The Hidden Health Care Problem

A major problem has managed to escape the public's attention amid all the bluster over health care: The people we rely on to take care of us are themselves suffering injuries and illnesses at an alarming rate.
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A major problem has managed to escape the public's attention amid all the bluster over health care: The people we rely on to take care of us are themselves suffering injuries and illnesses at an alarming rate, as shown in a report published today by Public Citizen.

What's more, insufficient action is being taken to address well-documented risks to health care workers, such as those posed by unsafe ergonomic conditions and undue threats of workplace violence. This shortcoming represents a violation of federal law, which calls on the government to ensure "so far as possible... safe and healthful working conditions" for every employee in the United States.

David Michaels, leader of the Occupational Safety and Health Administration, which is in charge of protecting workers, acknowledges the problem. "It is unacceptable that the workers who have dedicated their lives to caring for our loved ones when they are sick are the very same workers who face the highest risk of work-related injury and illness," Michaels said in a statement accompanying the release of data showing an increase in health care injuries.

There are many reasons health care workers are not being adequately protected. For starters, hospitals, nursing homes and other health care workplaces receive far fewer inspections than those in other industries. Even though health care workers outnumber construction workers two-to-one, health care facilities receive only one-twentieth as many visits from OSHA as construction sites. This is a striking contrast.

The dearth of inspections is only a partial explanation for the lack of protections afforded to health care workers. OSHA is hamstrung because it often lacks standards to rely on when its inspectors spot unsafe conditions. For instance, no standards exist to ensure safe ergonomic conditions or protect against undue risks of workplace violence. To issue citations for these hazards, OSHA inspectors must rely on the agency's catch-all general duty clause. Such cases require extra proof on the part of OSHA inspectors, which often discourages action.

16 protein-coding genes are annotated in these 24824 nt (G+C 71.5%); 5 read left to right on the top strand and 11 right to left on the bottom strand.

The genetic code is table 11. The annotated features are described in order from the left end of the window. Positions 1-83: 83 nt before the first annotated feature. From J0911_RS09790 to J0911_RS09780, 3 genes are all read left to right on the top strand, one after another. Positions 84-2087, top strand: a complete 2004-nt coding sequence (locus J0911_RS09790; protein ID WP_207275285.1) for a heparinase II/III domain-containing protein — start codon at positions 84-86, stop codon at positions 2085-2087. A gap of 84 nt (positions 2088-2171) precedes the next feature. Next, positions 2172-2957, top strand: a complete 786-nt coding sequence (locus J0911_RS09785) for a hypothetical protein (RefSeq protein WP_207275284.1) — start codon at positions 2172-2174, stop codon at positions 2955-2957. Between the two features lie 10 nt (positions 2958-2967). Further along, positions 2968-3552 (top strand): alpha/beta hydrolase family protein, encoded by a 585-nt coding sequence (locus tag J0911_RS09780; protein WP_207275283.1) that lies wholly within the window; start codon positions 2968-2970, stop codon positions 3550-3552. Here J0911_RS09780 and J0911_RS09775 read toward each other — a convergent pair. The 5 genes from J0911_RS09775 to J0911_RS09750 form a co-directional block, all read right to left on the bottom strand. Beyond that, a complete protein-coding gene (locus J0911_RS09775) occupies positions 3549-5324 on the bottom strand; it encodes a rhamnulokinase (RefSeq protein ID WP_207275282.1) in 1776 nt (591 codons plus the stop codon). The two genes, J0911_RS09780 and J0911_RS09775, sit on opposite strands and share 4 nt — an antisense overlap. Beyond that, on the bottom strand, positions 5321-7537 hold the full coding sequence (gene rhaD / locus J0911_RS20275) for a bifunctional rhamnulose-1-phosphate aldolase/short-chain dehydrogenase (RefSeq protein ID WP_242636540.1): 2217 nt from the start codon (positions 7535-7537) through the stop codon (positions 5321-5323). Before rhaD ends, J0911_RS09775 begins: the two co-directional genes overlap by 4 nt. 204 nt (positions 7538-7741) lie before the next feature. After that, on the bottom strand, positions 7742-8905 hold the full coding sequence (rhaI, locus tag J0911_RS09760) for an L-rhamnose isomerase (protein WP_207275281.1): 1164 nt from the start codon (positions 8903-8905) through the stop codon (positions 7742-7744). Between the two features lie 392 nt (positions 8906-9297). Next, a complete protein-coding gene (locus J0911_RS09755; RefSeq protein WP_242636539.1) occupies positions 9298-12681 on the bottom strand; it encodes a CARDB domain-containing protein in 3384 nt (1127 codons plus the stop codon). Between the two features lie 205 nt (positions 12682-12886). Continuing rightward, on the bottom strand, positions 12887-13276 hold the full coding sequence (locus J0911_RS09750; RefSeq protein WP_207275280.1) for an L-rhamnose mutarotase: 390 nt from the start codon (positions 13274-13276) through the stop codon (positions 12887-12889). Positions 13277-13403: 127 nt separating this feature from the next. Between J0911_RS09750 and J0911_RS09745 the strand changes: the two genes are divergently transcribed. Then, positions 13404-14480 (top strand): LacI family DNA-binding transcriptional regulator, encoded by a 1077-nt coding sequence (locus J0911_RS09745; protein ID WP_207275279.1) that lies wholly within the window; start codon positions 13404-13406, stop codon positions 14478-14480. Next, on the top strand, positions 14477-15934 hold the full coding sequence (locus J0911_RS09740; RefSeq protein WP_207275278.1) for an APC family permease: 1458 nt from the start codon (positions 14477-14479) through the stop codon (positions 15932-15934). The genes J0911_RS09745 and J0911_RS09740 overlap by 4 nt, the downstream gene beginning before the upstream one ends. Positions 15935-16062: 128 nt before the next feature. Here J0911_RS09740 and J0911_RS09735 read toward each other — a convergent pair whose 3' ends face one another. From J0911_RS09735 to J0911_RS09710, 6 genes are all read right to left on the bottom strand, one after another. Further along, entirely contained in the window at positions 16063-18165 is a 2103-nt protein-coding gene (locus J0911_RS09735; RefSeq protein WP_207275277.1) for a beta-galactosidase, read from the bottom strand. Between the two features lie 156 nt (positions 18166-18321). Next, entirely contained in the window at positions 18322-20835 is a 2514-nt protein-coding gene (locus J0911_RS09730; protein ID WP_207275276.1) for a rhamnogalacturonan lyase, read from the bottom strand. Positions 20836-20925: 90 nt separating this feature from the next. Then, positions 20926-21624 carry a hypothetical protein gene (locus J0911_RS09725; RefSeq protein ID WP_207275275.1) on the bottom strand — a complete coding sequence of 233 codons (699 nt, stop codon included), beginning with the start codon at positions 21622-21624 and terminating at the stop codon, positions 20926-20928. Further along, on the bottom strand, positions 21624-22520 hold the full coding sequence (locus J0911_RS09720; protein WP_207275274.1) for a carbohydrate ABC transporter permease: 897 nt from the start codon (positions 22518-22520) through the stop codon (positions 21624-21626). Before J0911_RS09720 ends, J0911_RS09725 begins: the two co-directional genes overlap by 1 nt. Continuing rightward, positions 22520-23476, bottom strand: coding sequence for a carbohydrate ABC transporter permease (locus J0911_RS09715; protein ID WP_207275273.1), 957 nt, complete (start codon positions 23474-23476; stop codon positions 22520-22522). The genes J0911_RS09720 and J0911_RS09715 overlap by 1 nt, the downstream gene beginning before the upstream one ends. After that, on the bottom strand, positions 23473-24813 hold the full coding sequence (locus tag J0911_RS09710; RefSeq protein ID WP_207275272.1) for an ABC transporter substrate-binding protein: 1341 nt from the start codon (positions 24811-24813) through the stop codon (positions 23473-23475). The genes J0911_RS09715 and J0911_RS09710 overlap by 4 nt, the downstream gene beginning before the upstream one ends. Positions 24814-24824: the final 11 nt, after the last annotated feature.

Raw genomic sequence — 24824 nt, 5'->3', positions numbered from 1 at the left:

Much of the blame for lacking standards can be laid directly at the feet of Congress and successive presidential administrations. OSHA in 2000 published a standard to protect workers from all industries from the dangers posed by unsafe ergonomic conditions. But Congress killed the rule two months into the administration of President George W. Bush. Early in the Obama administration, OSHA proposed a rule that would merely have required better reporting of musculoskeletal disorders. But the administration stalled the rule, then Congress blocked it. Meanwhile, myriad procedural obligations have been ladled onto OSHA, rendering it a herculean task to complete even the most simple rule.

Added to all of these adversities, OSHA's budget is minuscule in proportion to the magnitude of its obligations. Its $535 million allotment for 2013 might sound like a lot of money -- until one considers that the agency is required to oversee 7 million work sites. That's about $75 per work site, not taking into account other tasks that compete for OSHA's resources.

From its beleaguered position, OSHA has sought to address dangers to health care workers with ad hoc solutions, such as establishing a specialized program focusing on nursing home workers and by issuing non-binding warnings when it identifies an unsafe condition for which it lacks the evidence needed to pursue a case under the general duty clause.

But these are patchwork solutions. OSHA's nursing home program, for instance, does not include hospitals, which also have high injury rates. Meanwhile, the agency is not moving forward on a rule to protect health care workers from ergonomic stressors because it "does not have resources to move forward on all rulemaking necessary to address all the pressing workplace health and safety hazards," OSHA said in a written response to Public Citizen.

OSHA's improvised responses show that its leaders' hearts are in the right place. But the combination of acknowledged hazards and incomplete responses to them leaves no room but to conclude that the nation is failing to fulfill its promise to protect its workers.

As the health care field expands in coming years, the deficit in the government's obligations to its workers will only increase unless Congress, the administration and OSHA work together to repair the breach.

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